Frank Marshall playing Stepan Levitsky, Breslau 1912.

     Levitsky tied for 13th place out of 18 contestants. Although he drew with Schlecter and Tarrasch and won against Meises and Przepiorka, he fell into a rather tragic situation that would ensure him an unfavorable place in the collective minds of posterity. Today, when the name Levitsky is remembered, it's for being on the wrong side of what's considered one of the finest brilliancies in chess. Frank Marshall found a remarkable move in what had been termed his "Shower of Gold" game.  Below is the game with Marshall's own notes from "My Fifty Years of Chess," as published in "Chess Review," March, 1942. 

     The Alekhine-Levitky match.

     A match between the winner of the 1909 and the 1911 All-Russian Tournament, both of whom earned the title of master, was of intense interest. The conditions set for the match were also designed to produce exciting play. All the games were to start with 1.e4 e5, with the Ruy Lopez and Four-Knights games forbidden. Draws were not to counted.  The first contestant to win 7 games would be declared the winner. Adding to the interest was Alekhine youth and the fact that in the All-Russian Tournament at Vilnius in 1912, Levitsky had beaten Alekhine in both their games.


     First a few words about Alekhine and the 1909 All-Russian Tournament:


Alexander Alekhine was only 16 when he won this major tournament.  He scored +12-2=2, meeting the requirements for the master title. This was the first Russian tournament to qualify. Previously, Russia has to send players to outside its borders for a chance at a title. For winning Alekhine received a certificate (pictured below) and the 27" porcelain vase, blue and white with gold handles, with the Tzar Nicholas II's initials and emblem guilded on its side, pictured on the left. This vase must have been his prized possession since, even when he had to abandon most other possessions, he always kept it with him. According to Alekhine himself in a 1937 interview, "This vase was the only thing I was allowed to take out in 1921, when I left Soviet Russia."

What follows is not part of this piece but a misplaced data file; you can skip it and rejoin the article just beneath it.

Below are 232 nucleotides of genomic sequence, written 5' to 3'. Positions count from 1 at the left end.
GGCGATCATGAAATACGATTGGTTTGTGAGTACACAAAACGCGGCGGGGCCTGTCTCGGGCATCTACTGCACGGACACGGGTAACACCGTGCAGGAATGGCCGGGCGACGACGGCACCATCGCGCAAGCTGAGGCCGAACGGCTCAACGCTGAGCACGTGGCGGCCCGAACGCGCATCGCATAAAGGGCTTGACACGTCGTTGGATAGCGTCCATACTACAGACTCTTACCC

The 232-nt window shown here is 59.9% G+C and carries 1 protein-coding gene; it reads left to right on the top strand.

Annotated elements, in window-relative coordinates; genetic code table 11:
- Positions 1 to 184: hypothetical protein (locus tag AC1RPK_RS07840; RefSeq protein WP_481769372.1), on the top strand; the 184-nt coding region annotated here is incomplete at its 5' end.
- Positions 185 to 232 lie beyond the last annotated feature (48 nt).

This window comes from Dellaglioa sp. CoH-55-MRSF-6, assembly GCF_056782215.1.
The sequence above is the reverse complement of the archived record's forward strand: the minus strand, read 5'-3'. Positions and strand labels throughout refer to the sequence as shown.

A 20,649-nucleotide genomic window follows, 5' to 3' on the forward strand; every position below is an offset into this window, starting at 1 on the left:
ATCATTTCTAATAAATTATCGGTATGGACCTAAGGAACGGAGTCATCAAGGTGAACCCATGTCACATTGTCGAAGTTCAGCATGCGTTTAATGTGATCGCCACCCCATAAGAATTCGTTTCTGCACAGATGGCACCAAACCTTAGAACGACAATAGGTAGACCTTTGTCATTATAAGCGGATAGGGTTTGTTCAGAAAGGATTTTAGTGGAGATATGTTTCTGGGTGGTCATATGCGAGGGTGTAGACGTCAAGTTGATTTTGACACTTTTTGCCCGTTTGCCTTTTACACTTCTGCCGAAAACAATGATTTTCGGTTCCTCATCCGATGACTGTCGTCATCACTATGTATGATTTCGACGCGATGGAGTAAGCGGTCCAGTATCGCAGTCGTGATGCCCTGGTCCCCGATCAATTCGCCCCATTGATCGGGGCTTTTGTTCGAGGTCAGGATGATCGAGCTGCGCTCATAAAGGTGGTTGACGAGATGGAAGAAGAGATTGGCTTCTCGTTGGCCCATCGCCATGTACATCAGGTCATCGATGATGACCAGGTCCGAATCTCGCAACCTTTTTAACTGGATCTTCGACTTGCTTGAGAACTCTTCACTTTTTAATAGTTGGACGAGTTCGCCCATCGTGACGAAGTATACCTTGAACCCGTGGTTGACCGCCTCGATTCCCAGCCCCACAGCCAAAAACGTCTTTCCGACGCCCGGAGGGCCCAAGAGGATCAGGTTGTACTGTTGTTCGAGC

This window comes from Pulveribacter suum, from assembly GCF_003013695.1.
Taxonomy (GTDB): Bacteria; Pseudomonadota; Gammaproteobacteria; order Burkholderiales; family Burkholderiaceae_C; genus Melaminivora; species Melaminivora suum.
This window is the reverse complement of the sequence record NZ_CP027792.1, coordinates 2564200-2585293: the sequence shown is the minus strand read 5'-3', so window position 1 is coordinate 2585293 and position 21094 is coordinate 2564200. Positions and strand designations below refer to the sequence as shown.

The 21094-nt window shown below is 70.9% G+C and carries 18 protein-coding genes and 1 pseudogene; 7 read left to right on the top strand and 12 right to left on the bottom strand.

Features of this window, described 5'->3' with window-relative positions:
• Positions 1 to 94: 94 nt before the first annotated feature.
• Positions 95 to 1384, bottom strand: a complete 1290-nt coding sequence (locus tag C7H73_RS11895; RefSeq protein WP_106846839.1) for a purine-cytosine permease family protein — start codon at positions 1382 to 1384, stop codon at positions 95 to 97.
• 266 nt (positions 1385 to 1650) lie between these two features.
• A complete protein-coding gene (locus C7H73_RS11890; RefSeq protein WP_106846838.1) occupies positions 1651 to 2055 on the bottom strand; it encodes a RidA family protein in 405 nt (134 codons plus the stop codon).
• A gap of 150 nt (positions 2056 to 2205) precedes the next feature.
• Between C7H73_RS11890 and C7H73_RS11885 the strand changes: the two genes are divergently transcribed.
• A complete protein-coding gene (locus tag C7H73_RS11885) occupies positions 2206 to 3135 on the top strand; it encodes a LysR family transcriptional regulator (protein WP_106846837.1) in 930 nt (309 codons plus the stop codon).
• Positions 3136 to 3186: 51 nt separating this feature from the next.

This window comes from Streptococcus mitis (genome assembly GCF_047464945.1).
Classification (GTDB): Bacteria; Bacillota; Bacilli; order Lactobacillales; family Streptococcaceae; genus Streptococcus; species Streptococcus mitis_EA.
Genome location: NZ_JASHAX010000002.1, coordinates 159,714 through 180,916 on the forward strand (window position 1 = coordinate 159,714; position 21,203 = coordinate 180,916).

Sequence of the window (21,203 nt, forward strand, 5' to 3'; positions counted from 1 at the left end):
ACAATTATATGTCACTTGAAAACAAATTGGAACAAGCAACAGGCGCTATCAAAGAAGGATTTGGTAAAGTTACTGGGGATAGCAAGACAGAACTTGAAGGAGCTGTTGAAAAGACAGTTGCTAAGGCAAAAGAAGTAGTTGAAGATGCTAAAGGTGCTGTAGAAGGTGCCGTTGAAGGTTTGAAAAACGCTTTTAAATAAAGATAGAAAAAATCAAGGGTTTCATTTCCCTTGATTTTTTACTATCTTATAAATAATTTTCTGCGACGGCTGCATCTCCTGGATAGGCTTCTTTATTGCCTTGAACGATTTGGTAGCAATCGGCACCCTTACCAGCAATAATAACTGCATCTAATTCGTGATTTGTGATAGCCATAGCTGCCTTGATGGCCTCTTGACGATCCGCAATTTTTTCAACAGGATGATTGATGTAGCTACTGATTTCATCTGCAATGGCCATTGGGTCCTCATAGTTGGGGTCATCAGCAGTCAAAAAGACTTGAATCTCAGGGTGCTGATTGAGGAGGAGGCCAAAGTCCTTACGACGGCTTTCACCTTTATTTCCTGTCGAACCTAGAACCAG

Alekhine had to leave for home missing the ceremony during which all prizes were conferred and only received his own prizes later. The 1909 All-Russian Amateur Tournament apparently was considered the minor tournament of the 1909 St. Petersburg International since Lasker wrote his book on the Tournament, "His Majesty the Czar Nikolaus deigned to give 1000 Rbls. to strengthen the means at the disposal of the Congress and to donate also a magnificent vase of the Imperial porcelaine manufacture as a first prize for the all Russian Minor Tournament."

     Still, this tournament included players such as Peter Romanovsky (just 3 months older than Alekhine), Gersz Rotlewi, Sergey Lebedev, Boris Verlinsky and Stefan Izbinsky.

                                      1909 All-Russian, St. Petersburg


First row (standing in the back): Dawid Daniuszewski, Sergey Znosko-Borovsky (older brother of Eugene; one of the organizers), Boris Verlinsky.
Second row (standing): Vasily Rozanov (didn't play in the tournament), A. Levin (also didn't play), Boris Malyutin, Yuliy Sosnitsky (one of the organizers), P.P. Saburov, Prince Elim Demidov-St. Donato (sponsor), Valerian Adol'fovich Chudovsky (also maybe one of the organizers), Grigory Helback, Karl Rosenkrantz, S. Izbinsky.